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Discussion of all things patent mapping and analytics.

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Most patent searching is based on keyword or semantic searching. I understand this fully and use keyword searching a lot myself.   

However from long experience, I have learnt that relying on keyword searching alone will see a lot of highly relevant patents missed or incorrectly ranked in a relevancy list of patents found.  For this reason, we recommend to all searchers that they supplement their keyword or semantic searches with a citation based search such as Cluster Searching (where the seed patents for the Cluster Search could be the best hits they find using other search methods). 

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Viagra, which is a trade name for the drug sildenafil, has been a major bestseller for Pfizer earning it up to US$2 billion annually. Sildenafil was originally tested for use in dealing with hypertension, but the side effects on penile erections were soon noticed. 

The first patent for sildenafil was US5250534, which was filed in 1992, expired in 2012 and covered sildenafil itself, but neither of its two family members cover its effect on erectile disfunction or impotence. Pfizer followed up this up with US6469012, filed in 1994 for Pyrazolopyrimidinones for the treatment of impotence and hence clearly targeted at impotence. Equivalents to US6469012 have been filed in a number of other countries, including in Europe and as a PCT patent. US6469012 is slated to expire in 2019. 

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Background

Ambercite recently published a report on the top 10 patents in Australia, which has been well received. For another perspective on innovation in Australia, we have been collaborating with Andre Vermeij of Kenedict in the Netherlands. Andre has developed an innovative approach for mapping collaboration and collaboration opportunities, and was interested to apply this to Australian patents. The resulting study is shown below - and is a practical example of what is possible when disparate companies collaborate (note that this blog is jointly published by Kenedict here).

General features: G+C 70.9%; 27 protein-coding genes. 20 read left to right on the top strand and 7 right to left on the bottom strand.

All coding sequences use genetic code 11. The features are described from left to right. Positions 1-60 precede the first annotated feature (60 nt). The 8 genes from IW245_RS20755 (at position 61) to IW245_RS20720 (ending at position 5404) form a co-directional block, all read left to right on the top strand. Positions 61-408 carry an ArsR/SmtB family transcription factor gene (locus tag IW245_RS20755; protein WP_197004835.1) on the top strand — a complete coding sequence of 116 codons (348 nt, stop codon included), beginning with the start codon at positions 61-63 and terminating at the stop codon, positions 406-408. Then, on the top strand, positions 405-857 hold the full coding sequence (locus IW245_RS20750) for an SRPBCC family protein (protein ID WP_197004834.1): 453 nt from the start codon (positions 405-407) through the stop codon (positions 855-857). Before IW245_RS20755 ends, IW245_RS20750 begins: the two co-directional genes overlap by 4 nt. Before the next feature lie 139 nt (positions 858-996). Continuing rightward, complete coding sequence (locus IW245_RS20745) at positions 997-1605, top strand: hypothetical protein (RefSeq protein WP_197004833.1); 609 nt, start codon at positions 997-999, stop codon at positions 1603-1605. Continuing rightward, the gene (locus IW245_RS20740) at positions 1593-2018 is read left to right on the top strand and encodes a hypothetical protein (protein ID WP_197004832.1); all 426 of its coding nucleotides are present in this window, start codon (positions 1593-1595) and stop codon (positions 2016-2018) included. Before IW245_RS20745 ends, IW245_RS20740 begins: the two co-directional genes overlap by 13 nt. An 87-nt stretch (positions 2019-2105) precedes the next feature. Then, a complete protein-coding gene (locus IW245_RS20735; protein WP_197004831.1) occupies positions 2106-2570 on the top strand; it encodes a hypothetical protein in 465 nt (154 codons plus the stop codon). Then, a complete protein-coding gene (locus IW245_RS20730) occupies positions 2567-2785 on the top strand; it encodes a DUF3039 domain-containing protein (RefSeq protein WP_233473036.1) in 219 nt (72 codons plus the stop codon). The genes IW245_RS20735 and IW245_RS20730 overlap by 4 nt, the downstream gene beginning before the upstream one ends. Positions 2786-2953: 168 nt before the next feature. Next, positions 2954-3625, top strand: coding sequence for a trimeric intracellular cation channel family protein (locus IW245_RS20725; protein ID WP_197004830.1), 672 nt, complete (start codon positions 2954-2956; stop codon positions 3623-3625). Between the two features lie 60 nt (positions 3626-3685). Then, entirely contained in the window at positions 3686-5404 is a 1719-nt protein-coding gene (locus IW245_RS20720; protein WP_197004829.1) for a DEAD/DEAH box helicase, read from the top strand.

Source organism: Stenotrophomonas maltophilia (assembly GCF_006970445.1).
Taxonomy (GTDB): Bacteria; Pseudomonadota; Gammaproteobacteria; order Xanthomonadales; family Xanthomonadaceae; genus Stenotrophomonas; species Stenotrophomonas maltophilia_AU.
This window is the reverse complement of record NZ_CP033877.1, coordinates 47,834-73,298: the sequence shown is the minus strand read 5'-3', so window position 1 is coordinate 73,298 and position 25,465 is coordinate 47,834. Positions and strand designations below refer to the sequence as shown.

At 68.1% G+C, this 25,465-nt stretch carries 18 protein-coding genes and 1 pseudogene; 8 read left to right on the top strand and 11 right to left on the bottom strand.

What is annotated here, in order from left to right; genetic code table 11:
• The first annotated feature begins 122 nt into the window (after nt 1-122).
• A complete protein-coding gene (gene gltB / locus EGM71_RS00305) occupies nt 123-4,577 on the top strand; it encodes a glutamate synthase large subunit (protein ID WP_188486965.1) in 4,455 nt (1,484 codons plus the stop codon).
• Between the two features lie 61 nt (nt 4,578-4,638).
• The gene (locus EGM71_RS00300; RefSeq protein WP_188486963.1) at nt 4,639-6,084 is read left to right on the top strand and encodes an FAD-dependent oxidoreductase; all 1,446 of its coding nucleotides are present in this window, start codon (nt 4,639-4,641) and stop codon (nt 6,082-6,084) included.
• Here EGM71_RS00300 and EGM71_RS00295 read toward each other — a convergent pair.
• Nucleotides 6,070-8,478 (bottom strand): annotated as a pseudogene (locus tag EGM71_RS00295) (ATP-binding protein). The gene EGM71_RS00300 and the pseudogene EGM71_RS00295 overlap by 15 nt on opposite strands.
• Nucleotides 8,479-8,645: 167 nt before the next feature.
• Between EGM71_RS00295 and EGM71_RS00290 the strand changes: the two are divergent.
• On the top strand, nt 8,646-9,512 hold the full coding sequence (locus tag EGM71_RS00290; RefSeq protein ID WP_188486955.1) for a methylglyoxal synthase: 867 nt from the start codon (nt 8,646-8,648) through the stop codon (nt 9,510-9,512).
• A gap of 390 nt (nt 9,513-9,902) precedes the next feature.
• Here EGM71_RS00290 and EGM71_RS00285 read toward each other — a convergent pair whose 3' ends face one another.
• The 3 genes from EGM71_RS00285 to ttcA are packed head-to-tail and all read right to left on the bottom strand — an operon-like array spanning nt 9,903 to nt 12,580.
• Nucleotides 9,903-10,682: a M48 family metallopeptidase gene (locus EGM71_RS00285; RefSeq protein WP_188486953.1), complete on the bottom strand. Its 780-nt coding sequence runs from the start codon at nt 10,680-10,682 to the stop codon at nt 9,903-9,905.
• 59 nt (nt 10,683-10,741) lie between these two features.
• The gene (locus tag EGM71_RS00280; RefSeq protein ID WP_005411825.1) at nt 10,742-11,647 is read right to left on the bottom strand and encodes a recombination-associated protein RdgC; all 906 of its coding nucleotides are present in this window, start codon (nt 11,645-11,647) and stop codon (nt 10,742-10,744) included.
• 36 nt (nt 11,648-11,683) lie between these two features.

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In my time with Ambercite I have been lucky enough to meet many patent examiners, and in this process I have become aware of how diligent the patent examination process can be - in many cases taking two to four days to search for relevant prior art. 

These days patents that are to be examined often come with a pre-existing list of prior art, for example prepared during the PCT examination phase. As an example of this, consider this Nike patent WO2014143811, for a Shoe with resilient heel. If we look up this document in Google Patent or Espacenet, we can see that it has four listed citations: 

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Leading patent analyst Tony Trippe has just written a new blog featuring Cluster Searching - check it out here or by clicking the image below: 

Trippe-Blog.jpg

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Australia has a long history of innovation, dating back over 50,000 years ago to when the original aborginal inhabitants first learned to use bushfire as a form of farming. Since then Australian innovators have added much to the world, including refrigeration, the torpedo, military tank, electronic pace maker, ultrasound and the black box (even if the 'black box' is orange in the figure below).   

blackbox.jpg

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In a recently published blog post  I discussed how rapid and simple the use of Cluster Searching can be.

Yesterday the US Supreme Court ruled on Commil v. Cisco, arguing a belief that a patent was invalid was not a defence in a finding of inducement.

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Tagged in: Cisco Commill
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One of the tasks that patent managers get called upon to do from time to time is patent due diligence during the buying or selling of companies. In theory a good due diligence assessment should include a patent attorney review of the every patent of the company concerned. Unfortunately in practice there is rarely the budget to do this, meaning that due diligence assessment is often limited to:

  • A simple legal check, namely that the patent details such as numbers are correct. While undoubtedly important, this is only part of the picture
  • A superficial review of some of the leading patents
  • A warranty provided by the vendor that they know of no IP issues. While these warranties are most likely provided in good faith, just because an IP risk is not know about does not mean that it does not exist.

I think we would all agree that a more comprehensive assessment is a good thing, but few of us have unlimited budgets. Ideally, this review would cover the following areas:

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Fujifilm vs Motorola (California Northern District Court, Case No. 3:12-cv-03587) wrapped up last week, with the Jury ordering Motorola to pay Fujifilm US$10.2 million for its infringement of claims 1, 7 and 11 of US6144763. The jury also found infringement of US6915119, but then that the asserted claims 1, 13, and 35 of this patent were obvious. 

Altogether, five patents were asserted by Fujifilm in this case:

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Cluster Searching is available for commercial access and free trials to qualified applicants. Cluster Searching is accessed via a very simple online interface, as shown below

SampleSearch.jpg

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